And clearly, one of the things that we see all the time with most events that come our way here is the media news cycle being so compressed as it is, the need when a story breaks for everybody to be saying something, whether they have facts or not. The notion, and it's almost a quaint notion it seems, of the whole emergency broadcast system of a little tweet going off and then we all gather around or TV sets to hear what's going on here. There is, I think, two dimensions of this. There's a pre-stage. How do we talk candidly to our publics without spooking them or giving bad guys ideas, all the usual kinds of things here, about things they should be worried about and things they need to do. And then how do we make sure that the place where people turn to get communications they get information out of that? To what extent are those issues on your mind and how have you been working them?
Maybe we'll start with you, Tom, first.
LOCKWOOD: One of the things that this region did first in the nation was in looking at our media partners in this region, bringing the media in and really having an exercise where instead of exercising the public section, where you run through an exercise and get a better understanding of what's the media doing, what are they looking for, what are the outlets. If we went through these scenarios -- and in fact we did that, and it opened up the eyes for a number of public officials saying that if they're not readily providing information the media will go and look for information sources. So how do you develop the relationship with the media before the event so that they can make an assessment of where we're at, how we're doing, our strengths, our weaknesses, for open society? They can contribute just by saying what do they think the holes are as well.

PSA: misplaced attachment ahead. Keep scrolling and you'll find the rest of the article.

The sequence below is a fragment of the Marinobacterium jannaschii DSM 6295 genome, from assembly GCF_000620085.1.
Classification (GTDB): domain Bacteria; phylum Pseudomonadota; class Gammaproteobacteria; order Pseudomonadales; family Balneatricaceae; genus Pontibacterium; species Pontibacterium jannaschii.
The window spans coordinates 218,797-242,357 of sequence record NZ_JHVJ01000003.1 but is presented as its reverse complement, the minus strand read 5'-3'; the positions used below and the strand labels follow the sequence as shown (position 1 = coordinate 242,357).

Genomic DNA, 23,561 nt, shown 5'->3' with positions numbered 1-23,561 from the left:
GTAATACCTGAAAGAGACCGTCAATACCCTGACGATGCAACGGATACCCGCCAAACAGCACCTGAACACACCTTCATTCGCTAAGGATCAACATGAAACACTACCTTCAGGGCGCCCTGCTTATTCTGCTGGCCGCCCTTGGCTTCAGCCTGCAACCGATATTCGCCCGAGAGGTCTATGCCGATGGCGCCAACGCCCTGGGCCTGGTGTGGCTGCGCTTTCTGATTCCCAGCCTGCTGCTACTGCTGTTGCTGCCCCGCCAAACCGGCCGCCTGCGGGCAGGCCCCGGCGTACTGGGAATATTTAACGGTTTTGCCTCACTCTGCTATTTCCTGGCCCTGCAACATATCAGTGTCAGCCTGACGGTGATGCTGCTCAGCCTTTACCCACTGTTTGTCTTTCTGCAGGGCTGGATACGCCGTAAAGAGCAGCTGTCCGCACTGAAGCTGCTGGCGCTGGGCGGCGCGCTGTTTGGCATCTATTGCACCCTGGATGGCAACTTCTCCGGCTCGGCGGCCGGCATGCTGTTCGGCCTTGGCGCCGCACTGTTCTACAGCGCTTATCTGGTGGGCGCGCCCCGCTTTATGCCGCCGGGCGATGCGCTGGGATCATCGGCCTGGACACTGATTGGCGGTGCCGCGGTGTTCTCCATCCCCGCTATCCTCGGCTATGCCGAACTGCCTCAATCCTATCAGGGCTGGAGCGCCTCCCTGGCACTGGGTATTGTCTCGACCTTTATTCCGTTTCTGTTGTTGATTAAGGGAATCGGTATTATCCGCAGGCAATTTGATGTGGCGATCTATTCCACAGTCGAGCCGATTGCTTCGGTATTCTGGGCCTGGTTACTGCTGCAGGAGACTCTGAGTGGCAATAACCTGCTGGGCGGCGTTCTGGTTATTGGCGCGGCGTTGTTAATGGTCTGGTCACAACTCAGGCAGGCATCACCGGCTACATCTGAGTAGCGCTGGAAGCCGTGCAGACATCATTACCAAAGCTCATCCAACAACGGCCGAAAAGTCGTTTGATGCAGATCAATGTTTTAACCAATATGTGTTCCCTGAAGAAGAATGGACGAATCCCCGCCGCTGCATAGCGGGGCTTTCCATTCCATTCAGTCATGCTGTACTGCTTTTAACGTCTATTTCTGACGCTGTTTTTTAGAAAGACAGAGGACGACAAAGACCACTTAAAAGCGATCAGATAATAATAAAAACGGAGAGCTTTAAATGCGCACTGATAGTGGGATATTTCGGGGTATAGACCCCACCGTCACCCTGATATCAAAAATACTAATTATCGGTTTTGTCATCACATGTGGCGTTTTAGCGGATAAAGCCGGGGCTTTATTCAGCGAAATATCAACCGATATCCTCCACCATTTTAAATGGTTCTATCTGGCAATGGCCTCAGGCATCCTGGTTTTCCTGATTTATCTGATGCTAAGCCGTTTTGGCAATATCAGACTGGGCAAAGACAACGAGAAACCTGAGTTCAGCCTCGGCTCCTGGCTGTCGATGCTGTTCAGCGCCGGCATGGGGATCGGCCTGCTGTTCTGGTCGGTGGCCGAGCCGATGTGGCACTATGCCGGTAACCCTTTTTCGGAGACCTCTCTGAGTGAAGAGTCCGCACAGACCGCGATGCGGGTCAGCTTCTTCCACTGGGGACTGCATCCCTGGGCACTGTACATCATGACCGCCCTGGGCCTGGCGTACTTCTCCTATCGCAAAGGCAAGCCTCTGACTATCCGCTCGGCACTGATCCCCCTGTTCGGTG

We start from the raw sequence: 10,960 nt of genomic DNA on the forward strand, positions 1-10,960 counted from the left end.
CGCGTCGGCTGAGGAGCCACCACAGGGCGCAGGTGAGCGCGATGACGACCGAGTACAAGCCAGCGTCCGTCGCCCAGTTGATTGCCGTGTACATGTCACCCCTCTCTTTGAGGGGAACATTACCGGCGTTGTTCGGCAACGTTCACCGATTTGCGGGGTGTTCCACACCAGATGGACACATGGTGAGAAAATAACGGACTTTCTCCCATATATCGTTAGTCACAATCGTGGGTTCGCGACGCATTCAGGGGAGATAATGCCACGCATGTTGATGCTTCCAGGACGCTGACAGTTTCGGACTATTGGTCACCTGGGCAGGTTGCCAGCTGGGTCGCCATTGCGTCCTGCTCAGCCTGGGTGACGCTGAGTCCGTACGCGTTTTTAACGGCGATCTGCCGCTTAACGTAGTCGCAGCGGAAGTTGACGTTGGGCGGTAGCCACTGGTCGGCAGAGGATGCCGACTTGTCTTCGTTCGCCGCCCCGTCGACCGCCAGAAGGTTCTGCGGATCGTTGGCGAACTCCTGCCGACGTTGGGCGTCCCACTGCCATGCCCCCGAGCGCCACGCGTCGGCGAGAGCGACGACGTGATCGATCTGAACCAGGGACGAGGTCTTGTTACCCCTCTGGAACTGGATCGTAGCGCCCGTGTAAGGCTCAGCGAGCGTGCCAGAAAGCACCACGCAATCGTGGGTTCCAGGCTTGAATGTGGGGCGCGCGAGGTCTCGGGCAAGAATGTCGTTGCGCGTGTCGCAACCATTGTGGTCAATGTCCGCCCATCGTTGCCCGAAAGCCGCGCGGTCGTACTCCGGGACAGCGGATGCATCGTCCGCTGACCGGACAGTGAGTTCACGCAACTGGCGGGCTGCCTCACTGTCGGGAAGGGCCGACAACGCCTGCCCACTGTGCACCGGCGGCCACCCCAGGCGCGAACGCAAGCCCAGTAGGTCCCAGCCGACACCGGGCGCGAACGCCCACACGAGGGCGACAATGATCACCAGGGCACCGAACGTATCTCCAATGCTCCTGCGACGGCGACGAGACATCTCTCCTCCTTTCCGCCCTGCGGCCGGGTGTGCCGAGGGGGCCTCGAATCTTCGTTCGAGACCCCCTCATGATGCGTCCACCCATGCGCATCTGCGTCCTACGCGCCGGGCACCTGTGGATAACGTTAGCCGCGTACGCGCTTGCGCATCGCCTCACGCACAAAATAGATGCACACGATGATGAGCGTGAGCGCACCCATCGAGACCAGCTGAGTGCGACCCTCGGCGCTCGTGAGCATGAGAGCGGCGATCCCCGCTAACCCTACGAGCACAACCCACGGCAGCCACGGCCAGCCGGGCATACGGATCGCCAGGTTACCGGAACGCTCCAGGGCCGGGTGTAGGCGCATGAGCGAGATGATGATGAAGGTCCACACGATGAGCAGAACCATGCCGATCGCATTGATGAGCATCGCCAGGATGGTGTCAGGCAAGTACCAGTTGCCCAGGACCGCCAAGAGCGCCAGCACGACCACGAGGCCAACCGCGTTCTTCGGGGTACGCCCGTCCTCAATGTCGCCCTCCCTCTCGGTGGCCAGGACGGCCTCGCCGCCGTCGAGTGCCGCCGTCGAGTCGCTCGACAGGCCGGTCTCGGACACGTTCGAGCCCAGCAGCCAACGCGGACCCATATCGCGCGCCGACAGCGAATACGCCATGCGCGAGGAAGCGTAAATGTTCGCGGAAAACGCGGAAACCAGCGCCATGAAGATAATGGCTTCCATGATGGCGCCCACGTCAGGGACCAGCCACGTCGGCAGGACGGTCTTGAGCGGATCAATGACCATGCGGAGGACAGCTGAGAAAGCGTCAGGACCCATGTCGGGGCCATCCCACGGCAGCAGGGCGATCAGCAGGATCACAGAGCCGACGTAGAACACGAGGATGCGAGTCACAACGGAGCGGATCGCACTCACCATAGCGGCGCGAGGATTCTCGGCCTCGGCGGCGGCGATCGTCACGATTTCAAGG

But in the event of an emergency, who are some very knowledgeable people that they can reach out to? How have we cultivated those relationships with our not-for-profit communities so that we don't misdirect people unintentionally? Where you have informed people with regard to the threats, the response, the medical issues, that we can -- that we know that that's in our community. We have one of the strongest areas in the nation for expertise. The question is, have we really leveraged that expertise, and is the media aware of these people, are we aware of the people to direct it when media inquiries happen?
It's critical. Once that was done here in the national capital region, these similar exercises were played in other major areas of the United States. I think that there were two that were done here. And clearly there is a concern, and there always will be a separation of the autonomy of press and the efforts that we do, so we recognize that divide.
FLYNN: There's a lot of churning in the media business here.
FLYNN: People move around up in various jobs, moved into outlets and so forth here. How are they -- from your perspective, how are they maintaining these lists? Do they have a list? Is there an ongoing process, or out of the exercises, yeah, that's a good idea, but people go back to reporting the story of the moment? Is there capability there?
LOCKWOOD: Well, one of the things, and it will always a challenge, is how do you tell your story? How do we get out and say, strategically, strategic communication, here is what the public sector is doing, federal, state and local? And one of the conversations that we've talked about recently between Maryland, Virginia, the District and myself, is how we can do a better job of that more frequently, because if we don't do that, there could be changes in personnel and people might not understand how complicated this is and they could look at one snapshot of one event, possibly in or out of context, and how it becomes a news story for a cycle when really there was no there there. So is it the media or is it our inability to tell our story -- our not getting out there? We could be so busy doing the job that we're not communicating the job that we're doing, so that's one of the things we see we need to get better on.
FLYNN: And I expect that's a struggle for you -- doing the job and finding extra time to deal with this public education thing. How are you doing it in the city of Washington, and what might you do to improve the process?